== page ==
Vietnam is the cradle of wet rice civilization, with the geographical and climatic diversity of the various regions forming a treasure of culinary culture. People in different regions of the country have different diet preferences, therefore contributing to the richness and variety of Vietnamese cuisine.
Dishes of the North tend to be delicate, tasteful, diverse but well balanced, slightly sour, and not too garish, which, with their attractiveness and delicacy, evoke an air of poetry when enjoyed by the Northern inhabitants, who are endowed with a humanistic nature and an ardent love for their homeland. (Photo credit: amthucvietnam.com)
Not as diverse as the Northern one, cuisine in Central Viet Nam, with its own depth, comprises tasteful and pungent dishes, representing the elegant and gentle nature of this region. (Photo credit: amthucvietnam.com)
Meanwhile, in the Southern region, the dishes, like many rivers in the region, are characteristic of wildness and generosity. Simple and modest ingredients can make a difference in the cuisine of this region. The southern cuisine is usually sweet, and it is unique in that it is made from the flavor of the land where there are immense gardens and rivers. (Photo credit: amthucvietnam.com)
The royal cuisine of the former Royal Capital of Hue with its refined, sophisticated, elegant, tasteful and attractive characteristics is the best type of Vietnamese cuisine. All the dishes are prepared and displayed in a meticulously careful and refined manner like an art. In addition to a good appearance and rich and attractive fragrance, nutrition is also an important part, which helps improve one’s health and harmonize one’s vitality. As opposed to the luxuries in other imperial courts, Vietnamese royal dishes, though with strict requirements, are prepared with raw materials that are simple and not so different from the simple rustic ingredients. (Photo credit: visithue.com)
In a normal Vietnamese family meal, all members eat together. Seen on the dining table are a tray, some plates and bowls, representing unity in the family and mutual love among members, and a willingness to share all of life’s bitterness and sweetness. Simple dishes, with the concept of “seasonal food”, are brought to the table to be enjoyed together. Respect, hospitality, caring and respect for guests and elderly people are shown through the practice of inviting them to enjoy the dishes first. (Photo credit: amthucvietnam.com)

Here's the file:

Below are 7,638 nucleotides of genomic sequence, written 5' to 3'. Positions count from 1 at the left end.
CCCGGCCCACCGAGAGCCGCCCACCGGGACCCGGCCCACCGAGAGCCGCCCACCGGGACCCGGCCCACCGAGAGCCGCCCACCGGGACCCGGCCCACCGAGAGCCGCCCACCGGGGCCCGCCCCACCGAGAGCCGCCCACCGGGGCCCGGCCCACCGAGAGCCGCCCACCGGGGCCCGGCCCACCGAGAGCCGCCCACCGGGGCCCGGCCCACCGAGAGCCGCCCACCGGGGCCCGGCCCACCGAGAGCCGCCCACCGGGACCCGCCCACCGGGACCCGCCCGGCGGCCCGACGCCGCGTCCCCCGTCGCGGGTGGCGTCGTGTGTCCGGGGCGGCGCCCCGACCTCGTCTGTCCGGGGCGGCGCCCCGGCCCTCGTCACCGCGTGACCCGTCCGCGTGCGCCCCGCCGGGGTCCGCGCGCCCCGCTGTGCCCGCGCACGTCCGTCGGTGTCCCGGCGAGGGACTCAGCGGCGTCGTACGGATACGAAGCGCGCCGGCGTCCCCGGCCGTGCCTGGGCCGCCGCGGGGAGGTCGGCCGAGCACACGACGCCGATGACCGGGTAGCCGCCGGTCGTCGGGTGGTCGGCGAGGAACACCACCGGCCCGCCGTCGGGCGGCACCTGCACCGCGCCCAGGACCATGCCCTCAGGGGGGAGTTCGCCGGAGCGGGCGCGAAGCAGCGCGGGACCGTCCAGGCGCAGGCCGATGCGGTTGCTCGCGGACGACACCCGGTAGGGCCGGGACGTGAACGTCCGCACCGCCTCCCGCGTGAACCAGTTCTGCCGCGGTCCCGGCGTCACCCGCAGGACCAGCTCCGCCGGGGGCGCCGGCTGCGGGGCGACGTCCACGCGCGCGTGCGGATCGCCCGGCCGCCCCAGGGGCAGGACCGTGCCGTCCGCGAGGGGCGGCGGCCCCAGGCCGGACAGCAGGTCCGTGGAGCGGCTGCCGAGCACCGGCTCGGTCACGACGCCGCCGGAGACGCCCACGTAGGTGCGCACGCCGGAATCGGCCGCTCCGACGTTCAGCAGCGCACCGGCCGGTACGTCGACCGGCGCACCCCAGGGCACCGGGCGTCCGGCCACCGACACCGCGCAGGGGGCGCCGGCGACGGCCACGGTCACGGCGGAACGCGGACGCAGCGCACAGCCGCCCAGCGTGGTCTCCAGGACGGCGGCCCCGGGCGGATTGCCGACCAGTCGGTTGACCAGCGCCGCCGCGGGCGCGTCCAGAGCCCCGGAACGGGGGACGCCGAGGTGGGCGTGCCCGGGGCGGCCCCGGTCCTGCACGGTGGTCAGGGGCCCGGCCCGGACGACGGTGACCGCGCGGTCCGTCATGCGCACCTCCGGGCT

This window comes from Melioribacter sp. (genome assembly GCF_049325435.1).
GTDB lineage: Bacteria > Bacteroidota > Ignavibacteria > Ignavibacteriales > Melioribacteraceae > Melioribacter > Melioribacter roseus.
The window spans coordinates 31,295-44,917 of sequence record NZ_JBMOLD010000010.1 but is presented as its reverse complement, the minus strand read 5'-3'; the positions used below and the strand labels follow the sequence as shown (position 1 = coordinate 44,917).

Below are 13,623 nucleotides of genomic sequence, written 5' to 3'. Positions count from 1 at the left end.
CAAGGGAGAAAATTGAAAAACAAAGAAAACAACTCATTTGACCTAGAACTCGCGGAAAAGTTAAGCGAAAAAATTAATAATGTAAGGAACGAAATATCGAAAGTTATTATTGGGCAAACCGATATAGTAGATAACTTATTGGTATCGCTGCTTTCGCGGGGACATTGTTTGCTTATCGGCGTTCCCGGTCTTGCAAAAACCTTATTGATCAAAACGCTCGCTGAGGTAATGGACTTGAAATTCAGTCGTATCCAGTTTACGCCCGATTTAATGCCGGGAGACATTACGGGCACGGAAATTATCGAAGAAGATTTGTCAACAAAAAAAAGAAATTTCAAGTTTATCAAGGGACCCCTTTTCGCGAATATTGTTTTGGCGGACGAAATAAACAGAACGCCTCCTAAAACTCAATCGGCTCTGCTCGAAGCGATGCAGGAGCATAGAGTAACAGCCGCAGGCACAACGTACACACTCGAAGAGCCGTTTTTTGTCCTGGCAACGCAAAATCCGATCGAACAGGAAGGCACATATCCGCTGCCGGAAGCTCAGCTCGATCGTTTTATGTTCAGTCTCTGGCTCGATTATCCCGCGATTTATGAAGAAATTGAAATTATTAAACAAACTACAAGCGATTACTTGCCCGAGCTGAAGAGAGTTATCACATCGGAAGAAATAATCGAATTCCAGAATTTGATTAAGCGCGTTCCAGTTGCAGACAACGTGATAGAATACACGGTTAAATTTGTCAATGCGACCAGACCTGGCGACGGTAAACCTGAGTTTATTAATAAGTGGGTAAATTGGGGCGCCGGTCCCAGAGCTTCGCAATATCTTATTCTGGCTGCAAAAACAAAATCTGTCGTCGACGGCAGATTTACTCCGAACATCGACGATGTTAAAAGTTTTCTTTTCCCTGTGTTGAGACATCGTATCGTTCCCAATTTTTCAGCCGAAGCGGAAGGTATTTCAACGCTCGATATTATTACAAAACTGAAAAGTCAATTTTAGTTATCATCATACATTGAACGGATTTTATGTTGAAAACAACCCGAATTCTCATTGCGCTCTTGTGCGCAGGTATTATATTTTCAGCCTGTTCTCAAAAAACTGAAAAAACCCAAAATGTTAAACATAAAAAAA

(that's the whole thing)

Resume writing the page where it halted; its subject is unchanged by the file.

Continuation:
Frequently noticed in Vietnamese streets are small and simple food stalls with a shoulder pole and baskets along with some plastic chairs, but always crowded with customers. Street food stalls often have no specific addresses and are attractive to customers merely due to their feelings of being familiar with the stalls owners’ faces, the flavors and tastes of the foods.
Only at these street food stalls can the visitors find the most unique and special dishes for the common people. “Ăn bệt” culture or “ẩm thực vỉa hè” (street food) is a special feature of Vietnamese culture. Furthermore, the Vietnamese believe that food is more delicious if it is served and enjoyed on the street.
Street food stalls are places not only for eating and keeping the living while enjoying the food specialties, but also for relaxing, watching life go by, or meeting friends and relatives. Also, there are the most popular meeting places where sincere and casual conversations occur between people regardless of their status or social position. (Photo credit: prettywildworld.com)
Pho: CNNGo emphasized that America has mobile food stalls, but Vietnam is the real “food paradise”. The capital, Hanoi, is placed among the top 10 Asian cities said to have the best street food. Among the delicious street food, pho in Hanoi has been placed at No. 20 among the world’s best 500 culinary experiences by the Lonely Planet travel guide. Pho has become a standard of Hanoi’s culinary elite, which is a great combination of broth, meat, spices, herbs and banh pho (the rice noodle). (Photo credit: amthucvietnam.com)